Foie gras ice cream


imageI recently had to go on a business trip to Shanghai, and that’s always a great opportunity for me to let my inner foodie loose. There are so many great restaurants both western and Chinese, and I managed to visit a few that were still on my to-do-list. There was one though I had been to before, but I just had to go back to .

Pree is the custom made ice-cream parlor where I previously tried truffle and Sichuan pepper ice-cream. I was in luck as this time around there were a few new flavors to try out. One of the more unusual ones that caught my attention was a foie gras gras and fig flavored one. Now I was pretty sure that foie and fig would make a great combination, but as a desert?

It turned out to be one of the best ice-cream I have ever had the pleasure of eating. As before the texture was divine, smooth and creamy. On first bite a big hit of alcohol warmed my whole inside. It was a sweet, raisin-like alcohol such as perhaps sherry or brandy. Foie gras mousse is often prepared with a fortified alcohol, so that does make sense. The fresh fig and the fig syrup added to the sweet profile, but where was the foe gras? Honestly I would never have guessed it was foie had I not known, even though there was an ever so slight savory undertone. Did I mind that? Not at all. It was still one of the best ice-creams of my life, and trust me I eat a lot of ice-cream in a year.

Fear Factor – 3 / Taste Test – 9


Chinese savory cakes


I found these weird looking little boxes at the supermarket containing all kinds of strange candies. There were five flavors: green beans, osmanthus flower, chestnut, water chestnut and taro. I wasn’t quite sure what to expect, so I decided to select a sample of all five. I wanted to get the worst one out of the way first, and went with the green beans.

I was in for a surprise and in for a shock. What I put in my mouth was as strange as an everlasting gobstopper by Willy Wonka. Out of the package came a small block that turned to powder as soon as I bit into it. The powder then turned into a paste on contact with my saliva. From solid to powder to liquid in a manner of seconds. It was unusual to say the least.

I did not like the flavor of the green bean one at all, and just about spat it out. Most of the other ones were not as bad, because they had a sweet hint besides being savory. However, that savory note was still there, and the textures were simply not enjoyable for me.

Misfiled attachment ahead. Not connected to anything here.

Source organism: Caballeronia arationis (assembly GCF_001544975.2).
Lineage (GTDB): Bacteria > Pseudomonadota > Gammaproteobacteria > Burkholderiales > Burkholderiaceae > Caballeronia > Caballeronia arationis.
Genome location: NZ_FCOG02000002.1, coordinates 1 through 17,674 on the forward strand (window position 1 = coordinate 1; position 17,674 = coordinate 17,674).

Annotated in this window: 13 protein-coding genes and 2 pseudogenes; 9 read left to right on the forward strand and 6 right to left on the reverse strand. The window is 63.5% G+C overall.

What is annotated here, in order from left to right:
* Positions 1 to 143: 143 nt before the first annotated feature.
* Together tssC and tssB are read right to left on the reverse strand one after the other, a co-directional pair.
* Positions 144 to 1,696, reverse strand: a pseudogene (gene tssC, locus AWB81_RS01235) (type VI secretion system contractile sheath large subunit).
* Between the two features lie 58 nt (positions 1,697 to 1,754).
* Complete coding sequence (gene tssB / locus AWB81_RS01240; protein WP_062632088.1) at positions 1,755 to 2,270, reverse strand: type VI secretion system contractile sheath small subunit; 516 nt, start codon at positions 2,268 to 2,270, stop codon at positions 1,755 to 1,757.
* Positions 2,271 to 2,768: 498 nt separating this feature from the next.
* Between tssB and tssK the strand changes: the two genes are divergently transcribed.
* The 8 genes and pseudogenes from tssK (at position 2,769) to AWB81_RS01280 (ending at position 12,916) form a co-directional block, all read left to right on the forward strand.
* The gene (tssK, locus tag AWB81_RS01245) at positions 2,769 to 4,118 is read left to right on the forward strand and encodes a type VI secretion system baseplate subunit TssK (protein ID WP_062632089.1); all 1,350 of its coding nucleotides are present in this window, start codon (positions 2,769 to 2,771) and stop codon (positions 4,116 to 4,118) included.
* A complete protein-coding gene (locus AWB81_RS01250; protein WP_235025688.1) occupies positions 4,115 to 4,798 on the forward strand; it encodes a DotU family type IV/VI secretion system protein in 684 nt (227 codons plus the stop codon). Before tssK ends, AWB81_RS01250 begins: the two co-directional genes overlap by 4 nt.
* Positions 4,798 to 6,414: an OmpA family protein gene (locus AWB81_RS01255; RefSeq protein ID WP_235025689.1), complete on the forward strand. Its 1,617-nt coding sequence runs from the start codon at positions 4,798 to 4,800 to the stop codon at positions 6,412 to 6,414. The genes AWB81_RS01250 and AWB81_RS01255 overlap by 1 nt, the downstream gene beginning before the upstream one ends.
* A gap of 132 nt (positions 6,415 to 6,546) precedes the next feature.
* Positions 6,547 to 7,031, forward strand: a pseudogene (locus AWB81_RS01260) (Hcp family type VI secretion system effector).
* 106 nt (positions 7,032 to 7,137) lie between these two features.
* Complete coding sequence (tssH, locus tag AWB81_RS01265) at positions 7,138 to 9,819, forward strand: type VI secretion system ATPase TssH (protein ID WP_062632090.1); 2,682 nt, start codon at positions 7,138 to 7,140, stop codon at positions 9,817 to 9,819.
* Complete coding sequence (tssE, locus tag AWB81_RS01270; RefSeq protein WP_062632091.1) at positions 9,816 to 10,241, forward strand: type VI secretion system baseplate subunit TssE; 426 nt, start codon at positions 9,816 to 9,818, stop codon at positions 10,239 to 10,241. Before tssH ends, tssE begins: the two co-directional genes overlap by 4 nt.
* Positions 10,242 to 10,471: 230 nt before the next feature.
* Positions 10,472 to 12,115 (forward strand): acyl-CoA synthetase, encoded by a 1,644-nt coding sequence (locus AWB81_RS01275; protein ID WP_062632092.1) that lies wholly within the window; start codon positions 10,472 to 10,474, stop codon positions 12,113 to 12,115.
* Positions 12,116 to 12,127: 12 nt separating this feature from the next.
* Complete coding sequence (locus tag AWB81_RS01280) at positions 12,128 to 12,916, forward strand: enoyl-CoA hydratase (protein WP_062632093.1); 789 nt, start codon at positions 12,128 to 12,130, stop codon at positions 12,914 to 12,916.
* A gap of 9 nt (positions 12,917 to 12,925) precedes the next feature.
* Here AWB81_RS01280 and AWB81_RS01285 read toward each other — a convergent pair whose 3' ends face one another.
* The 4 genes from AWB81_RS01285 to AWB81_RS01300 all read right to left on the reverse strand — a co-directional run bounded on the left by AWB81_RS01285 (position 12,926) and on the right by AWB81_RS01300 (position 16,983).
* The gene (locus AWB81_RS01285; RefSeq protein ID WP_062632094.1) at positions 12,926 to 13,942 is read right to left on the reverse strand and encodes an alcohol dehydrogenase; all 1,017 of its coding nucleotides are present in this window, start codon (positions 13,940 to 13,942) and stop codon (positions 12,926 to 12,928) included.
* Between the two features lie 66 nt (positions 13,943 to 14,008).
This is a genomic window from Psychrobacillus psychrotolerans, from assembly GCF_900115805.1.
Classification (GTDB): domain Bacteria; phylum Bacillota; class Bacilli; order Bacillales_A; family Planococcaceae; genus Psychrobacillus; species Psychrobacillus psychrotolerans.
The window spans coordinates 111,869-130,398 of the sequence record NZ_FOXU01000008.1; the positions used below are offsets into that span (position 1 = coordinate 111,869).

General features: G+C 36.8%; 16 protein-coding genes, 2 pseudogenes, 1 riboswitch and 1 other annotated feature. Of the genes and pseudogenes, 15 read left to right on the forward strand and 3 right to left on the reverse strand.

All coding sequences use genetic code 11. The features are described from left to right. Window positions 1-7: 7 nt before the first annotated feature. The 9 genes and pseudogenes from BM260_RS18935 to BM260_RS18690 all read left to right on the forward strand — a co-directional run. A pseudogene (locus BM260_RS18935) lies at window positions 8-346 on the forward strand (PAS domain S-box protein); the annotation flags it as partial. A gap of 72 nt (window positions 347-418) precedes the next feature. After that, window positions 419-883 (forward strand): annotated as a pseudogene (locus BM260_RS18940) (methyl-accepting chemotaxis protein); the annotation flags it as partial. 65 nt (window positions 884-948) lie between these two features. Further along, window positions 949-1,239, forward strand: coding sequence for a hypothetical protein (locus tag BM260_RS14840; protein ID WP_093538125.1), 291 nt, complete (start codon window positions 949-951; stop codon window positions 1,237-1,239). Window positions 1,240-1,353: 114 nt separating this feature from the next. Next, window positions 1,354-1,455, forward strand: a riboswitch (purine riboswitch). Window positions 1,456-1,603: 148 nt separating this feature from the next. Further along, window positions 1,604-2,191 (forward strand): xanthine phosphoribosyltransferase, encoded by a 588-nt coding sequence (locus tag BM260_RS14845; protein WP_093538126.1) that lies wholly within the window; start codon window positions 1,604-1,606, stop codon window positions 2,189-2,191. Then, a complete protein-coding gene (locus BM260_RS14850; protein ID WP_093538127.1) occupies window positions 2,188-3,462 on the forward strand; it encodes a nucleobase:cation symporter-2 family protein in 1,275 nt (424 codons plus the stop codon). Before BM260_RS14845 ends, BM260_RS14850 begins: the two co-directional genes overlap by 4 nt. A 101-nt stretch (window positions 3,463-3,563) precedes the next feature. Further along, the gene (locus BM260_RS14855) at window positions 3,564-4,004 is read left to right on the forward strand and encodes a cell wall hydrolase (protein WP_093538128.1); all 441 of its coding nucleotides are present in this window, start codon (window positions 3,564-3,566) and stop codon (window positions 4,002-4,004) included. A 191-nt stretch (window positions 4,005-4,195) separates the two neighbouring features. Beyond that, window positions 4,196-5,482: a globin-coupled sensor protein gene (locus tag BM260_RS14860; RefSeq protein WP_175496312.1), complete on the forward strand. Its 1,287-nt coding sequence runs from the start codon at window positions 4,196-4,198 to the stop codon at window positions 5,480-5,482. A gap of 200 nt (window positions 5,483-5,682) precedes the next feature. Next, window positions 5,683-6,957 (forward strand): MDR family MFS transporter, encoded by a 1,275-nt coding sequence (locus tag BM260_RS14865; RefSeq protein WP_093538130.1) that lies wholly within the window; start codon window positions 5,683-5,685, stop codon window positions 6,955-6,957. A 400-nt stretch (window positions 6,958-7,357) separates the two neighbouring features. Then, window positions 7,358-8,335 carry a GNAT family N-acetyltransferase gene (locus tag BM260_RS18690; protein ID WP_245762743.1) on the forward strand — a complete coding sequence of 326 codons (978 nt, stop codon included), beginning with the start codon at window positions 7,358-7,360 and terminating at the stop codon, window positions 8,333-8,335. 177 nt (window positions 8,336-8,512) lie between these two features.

Fear Factor 2 – Taste Test – 3



IMG_7730Mooncakes come around in China once a year to celebrate the coming of autumn. During the Mid Autumn Festival people go out of their way to pick up a box of these beautifully decorated pastries with either a sweet or a savory filling. Traditional fillings include red bean bean, salted egg yolk, pork, rose petal and nuts.

I received a box of mixed mooncakes from my employer and was a bit hesitant, as I haven’t eaten many mooncakes that I actually like. Somehow I always end up with the savory ones. This time, however, I asked a friend to translate the ingredients, and kept the ones I felt were safe to eat.

The pastry itself was rich and crumbly like any buttery pastry in a Parisian shop. I tried a number of different fillings and thoroughly enjoyed some of them. A highlight was the snow pear, lily and wolfberry centered cake, which was sweet with a hint of freshness. I also loved the more modern ones such as the mango and coconut mooncakes. Unfortunately I also bit into a white bean moon cake, which was less desirable, bringing the overall score down to a seven. Better luck next year.

Fear Factor – 3 / Taste Test – 7

Sugar cane juice


In Guangzhou, a major city in the south of China, I often see street vendor slinging freshly squeezed sugar cane juice. The last time I went there I bought bottle to try. Sugar cane is obviously used to make sugar, so I imagined this drink to be super sweet. This, however, was not the case. Sure, it was sweet, but no sweeter than any other fruit juice. It tasted a little “grassy” to me. Makes sense, I guess, as I believe sugar cane officially is a sort of grass.

Fear Factor – 0 / Taste Test – 6

Gold leaf matcha ice-cream


A new matcha green tea dessert shop opened up the other week at a shopping mall in town and I made a visit to do some research for my blog, or actually I just wanted to eat ice-cream. I case you were unaware, I like ice-cream. Green tea, now that’s still a little unusual to me, but I’ve grown to like it. Actually the matcha ice-cream is not the reason I’m posting this. It’s the big leaf of edible gold that they put on top. I mean, who eats gold.